Google has leased with Hudson Pacific Properties to convert Los Angeles’ Westside Pavilion mall into an office campus, which will also generate foot traffic and revenue for any remaining stores. (Image credit: Hudson Pacific Properties)


Shopping malls in America have been shuttering their doors for years since online retail stores have become more popular with consumers. Business Insider predicts that 75,000 stores will close across North America by 2024, and that’s on top of the 6,000 that have closed so far this year. As the saying goes, waste not, want not, property developers have taken notice of these closed/near-closed malls and are converting them into offices, with the idea that they will generate increased foot traffic and stable revenues for any remaining stores residing in the complex.


Los Angeles-based Hudson Pacific Properties is one of those developers capitalizing on ‘state of the art creative office space,’ and leased with Google earlier this year to convert the city’s Westside Pavilion mall into a 584,000 square-foot complex for the tech giant. The project is expected to be completed by 2024, at the cost of $410-million. In terms of risk, developers are better off leasing to established companies and even startups over retail outlets that are slowly being dissolved.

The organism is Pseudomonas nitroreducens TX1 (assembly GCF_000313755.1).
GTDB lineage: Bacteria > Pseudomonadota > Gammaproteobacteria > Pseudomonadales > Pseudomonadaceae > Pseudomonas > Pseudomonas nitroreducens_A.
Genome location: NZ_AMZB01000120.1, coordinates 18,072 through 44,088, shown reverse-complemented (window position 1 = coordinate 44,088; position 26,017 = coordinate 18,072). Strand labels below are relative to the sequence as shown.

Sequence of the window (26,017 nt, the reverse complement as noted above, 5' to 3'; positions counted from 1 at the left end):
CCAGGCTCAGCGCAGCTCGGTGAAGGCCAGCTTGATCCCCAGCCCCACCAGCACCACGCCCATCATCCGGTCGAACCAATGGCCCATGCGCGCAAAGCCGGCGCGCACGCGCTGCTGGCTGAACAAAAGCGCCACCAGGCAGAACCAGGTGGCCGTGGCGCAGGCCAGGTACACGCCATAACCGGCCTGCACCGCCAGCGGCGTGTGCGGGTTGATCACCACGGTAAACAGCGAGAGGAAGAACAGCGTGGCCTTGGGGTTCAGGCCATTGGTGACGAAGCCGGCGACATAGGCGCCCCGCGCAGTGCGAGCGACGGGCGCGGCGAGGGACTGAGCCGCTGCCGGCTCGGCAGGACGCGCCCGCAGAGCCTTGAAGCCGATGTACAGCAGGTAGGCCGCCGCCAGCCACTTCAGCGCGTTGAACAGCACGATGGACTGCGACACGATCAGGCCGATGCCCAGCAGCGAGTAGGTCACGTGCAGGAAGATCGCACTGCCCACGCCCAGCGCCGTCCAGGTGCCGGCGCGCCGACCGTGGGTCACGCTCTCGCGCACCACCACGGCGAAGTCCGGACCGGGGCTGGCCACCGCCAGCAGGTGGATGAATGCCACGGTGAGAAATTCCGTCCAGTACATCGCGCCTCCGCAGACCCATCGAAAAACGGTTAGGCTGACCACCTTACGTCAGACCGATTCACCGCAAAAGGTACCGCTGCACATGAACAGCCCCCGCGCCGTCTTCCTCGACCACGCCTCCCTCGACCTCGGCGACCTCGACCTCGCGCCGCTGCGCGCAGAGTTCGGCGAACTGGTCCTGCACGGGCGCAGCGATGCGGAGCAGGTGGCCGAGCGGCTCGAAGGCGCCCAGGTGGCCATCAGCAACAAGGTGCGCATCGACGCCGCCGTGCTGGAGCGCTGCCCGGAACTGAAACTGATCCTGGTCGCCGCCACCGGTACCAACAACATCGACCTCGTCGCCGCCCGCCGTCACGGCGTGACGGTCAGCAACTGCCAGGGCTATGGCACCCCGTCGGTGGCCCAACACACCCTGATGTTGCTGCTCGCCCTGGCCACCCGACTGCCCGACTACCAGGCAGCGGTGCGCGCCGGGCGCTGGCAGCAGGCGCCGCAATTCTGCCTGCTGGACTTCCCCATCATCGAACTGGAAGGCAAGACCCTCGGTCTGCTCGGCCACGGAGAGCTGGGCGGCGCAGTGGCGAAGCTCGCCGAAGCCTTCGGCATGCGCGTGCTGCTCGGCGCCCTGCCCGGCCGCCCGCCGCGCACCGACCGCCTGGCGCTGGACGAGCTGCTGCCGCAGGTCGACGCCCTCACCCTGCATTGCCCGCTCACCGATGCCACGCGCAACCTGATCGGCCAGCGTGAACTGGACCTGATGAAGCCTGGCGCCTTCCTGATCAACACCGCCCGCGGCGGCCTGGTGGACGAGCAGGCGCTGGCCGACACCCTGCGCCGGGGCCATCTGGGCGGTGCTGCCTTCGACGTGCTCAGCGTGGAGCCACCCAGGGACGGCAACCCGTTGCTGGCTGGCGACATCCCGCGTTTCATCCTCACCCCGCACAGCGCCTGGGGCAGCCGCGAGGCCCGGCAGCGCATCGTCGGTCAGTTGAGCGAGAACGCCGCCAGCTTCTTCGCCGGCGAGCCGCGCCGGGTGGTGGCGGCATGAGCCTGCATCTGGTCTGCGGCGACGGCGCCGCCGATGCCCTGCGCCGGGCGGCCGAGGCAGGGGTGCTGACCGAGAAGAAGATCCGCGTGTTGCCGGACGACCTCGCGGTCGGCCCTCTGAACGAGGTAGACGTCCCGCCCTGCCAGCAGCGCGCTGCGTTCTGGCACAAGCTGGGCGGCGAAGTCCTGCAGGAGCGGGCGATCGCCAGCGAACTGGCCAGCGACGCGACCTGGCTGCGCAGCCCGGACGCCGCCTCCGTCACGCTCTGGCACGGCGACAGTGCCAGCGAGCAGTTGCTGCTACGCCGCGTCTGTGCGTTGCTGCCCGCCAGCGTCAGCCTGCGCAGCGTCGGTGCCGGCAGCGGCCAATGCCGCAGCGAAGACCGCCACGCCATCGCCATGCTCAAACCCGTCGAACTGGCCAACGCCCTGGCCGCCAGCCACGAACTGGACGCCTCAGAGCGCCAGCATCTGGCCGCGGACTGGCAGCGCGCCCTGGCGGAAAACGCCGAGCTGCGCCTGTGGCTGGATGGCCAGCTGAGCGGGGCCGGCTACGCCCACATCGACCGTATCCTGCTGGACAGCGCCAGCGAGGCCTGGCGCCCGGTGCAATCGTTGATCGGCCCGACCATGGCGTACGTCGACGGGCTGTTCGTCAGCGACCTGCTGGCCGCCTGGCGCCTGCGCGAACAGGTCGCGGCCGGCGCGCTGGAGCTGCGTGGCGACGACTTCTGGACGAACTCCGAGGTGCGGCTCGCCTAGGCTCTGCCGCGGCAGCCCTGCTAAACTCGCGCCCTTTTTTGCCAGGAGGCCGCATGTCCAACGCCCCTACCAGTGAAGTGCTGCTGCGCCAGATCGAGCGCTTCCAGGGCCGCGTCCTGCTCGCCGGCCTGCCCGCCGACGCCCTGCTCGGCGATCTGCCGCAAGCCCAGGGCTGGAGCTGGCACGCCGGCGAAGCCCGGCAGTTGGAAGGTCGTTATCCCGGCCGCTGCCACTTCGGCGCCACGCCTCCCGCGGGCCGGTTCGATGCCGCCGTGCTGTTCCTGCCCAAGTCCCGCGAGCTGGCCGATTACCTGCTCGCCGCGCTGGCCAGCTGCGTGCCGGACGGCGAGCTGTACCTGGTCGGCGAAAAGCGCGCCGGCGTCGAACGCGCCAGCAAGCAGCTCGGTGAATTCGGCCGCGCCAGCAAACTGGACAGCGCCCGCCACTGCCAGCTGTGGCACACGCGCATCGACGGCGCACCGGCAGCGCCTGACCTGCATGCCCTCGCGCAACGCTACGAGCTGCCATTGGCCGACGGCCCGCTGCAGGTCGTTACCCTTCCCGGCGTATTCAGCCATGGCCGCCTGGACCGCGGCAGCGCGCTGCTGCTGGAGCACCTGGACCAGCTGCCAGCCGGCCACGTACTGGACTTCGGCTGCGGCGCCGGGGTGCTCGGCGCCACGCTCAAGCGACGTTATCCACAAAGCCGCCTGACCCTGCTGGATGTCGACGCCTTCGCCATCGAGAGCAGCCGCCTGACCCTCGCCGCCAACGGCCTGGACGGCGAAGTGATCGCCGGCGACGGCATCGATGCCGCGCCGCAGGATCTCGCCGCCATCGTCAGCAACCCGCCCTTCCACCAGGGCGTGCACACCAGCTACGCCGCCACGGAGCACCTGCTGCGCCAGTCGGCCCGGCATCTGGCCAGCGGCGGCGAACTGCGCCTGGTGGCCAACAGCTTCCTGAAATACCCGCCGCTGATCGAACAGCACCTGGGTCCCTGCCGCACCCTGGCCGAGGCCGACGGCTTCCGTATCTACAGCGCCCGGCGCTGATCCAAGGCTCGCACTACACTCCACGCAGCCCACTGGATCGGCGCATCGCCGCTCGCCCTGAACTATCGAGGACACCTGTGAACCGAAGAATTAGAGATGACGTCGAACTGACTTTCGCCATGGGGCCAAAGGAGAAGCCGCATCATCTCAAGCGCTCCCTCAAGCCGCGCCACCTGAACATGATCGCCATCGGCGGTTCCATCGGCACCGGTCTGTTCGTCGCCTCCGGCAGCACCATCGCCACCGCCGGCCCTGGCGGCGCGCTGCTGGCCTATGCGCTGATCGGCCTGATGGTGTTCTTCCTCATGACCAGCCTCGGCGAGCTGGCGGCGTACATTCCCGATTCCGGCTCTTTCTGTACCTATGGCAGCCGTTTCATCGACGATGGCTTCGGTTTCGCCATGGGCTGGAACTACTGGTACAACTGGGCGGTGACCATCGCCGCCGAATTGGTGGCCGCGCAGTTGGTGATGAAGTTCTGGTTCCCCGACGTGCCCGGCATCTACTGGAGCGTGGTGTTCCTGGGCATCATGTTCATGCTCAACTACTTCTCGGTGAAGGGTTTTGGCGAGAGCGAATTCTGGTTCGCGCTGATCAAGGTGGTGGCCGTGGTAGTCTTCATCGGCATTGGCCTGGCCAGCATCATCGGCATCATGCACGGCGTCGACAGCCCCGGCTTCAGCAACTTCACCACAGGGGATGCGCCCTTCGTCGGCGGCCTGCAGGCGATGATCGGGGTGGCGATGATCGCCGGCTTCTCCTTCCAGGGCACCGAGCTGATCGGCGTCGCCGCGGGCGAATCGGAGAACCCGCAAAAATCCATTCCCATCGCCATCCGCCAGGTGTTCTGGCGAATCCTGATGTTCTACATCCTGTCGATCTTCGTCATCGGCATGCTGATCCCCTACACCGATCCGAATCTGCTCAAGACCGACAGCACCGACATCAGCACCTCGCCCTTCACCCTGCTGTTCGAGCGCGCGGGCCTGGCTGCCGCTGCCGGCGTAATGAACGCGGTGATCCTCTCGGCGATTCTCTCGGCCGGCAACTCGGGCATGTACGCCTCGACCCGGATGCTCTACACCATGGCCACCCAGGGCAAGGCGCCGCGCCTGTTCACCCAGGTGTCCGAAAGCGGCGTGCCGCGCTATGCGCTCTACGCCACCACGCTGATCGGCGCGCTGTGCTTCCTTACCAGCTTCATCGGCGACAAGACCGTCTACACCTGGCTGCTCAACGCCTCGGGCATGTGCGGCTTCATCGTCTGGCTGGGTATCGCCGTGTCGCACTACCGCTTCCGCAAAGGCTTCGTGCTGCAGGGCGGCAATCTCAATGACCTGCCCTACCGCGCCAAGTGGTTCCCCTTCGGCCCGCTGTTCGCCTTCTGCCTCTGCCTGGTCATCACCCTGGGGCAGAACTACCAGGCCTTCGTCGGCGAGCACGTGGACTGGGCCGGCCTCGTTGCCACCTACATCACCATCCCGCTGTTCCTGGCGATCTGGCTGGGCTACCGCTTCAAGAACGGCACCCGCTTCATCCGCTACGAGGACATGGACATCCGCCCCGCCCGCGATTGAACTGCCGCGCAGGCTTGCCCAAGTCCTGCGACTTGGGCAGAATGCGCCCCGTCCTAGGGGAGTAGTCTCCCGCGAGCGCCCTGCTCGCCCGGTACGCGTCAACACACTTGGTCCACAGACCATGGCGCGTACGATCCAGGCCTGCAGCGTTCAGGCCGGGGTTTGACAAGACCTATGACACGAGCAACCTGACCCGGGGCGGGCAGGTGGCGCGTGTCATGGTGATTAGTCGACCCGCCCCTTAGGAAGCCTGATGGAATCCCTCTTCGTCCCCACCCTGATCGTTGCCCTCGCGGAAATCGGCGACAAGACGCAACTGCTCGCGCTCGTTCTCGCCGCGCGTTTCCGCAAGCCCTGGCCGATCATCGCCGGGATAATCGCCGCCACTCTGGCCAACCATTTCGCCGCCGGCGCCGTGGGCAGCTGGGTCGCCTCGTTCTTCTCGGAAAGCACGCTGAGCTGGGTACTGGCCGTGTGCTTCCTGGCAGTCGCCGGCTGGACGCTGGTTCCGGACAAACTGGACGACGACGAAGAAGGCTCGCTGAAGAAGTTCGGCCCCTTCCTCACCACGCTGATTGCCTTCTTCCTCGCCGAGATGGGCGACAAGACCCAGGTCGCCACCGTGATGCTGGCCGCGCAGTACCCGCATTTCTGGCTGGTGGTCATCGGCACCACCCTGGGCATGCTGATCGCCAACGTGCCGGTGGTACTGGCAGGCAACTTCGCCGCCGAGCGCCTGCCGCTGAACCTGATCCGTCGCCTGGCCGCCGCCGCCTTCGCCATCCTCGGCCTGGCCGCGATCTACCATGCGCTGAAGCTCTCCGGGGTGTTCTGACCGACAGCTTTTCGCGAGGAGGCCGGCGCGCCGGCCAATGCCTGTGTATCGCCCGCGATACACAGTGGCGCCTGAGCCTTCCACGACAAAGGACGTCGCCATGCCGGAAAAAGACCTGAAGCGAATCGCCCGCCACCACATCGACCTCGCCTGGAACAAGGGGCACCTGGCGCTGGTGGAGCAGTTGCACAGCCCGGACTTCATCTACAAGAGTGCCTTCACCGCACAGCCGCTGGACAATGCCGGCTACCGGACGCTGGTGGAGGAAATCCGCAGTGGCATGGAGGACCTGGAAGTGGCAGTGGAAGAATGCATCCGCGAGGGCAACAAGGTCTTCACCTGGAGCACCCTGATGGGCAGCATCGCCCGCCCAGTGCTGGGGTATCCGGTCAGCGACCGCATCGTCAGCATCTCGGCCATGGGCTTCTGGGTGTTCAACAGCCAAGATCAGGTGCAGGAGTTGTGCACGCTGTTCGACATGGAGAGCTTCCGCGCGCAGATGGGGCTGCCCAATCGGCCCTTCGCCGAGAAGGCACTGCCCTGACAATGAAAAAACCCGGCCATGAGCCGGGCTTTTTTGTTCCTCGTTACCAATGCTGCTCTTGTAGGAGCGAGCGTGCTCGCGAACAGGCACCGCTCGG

Repurposing mall space is also beneficial to co-working enterprises such as WeWork, which provides shared workspaces for entrepreneurs, and freelancers, as well as private offices in a community setting. The math is simple here ─ an unoccupied building doesn’t generate any revenue, recycling, and leasing that space not only brings new tenants but increased traffic flow for those looking for new opportunities. Cities will also likely see increased tax revenue with commercial interests than turning those properties into residential areas.


New England Development is transforming 140,000 square feet on the third floor of their CambridgeSide mall into offices


Developers on the West Coast are not the only ones cashing in on this developing trend, as Boston-based New England Development is redesigning the third floor of their CambridgeSide mall into offices, and Paris-based Unibail-Rodamco-Westfield has co-working spaces in both NY’s Fulton Center and the Westfield San Francisco Center in California. Another developer- Cowork at the Mall has also opened up a co-working space in Chicago’s Water Tower Mall, allowing innovators to design new products with the prospect of selling them at the retail shops in the center.


No matter how we look at it, offering office and co-working space in a center with retail outlets will be beneficial to businesses, stores, and the communities they reside. I hope they keep the pretzel stands.


Have a story tip? Message me at: cabe(at)element14(dot)com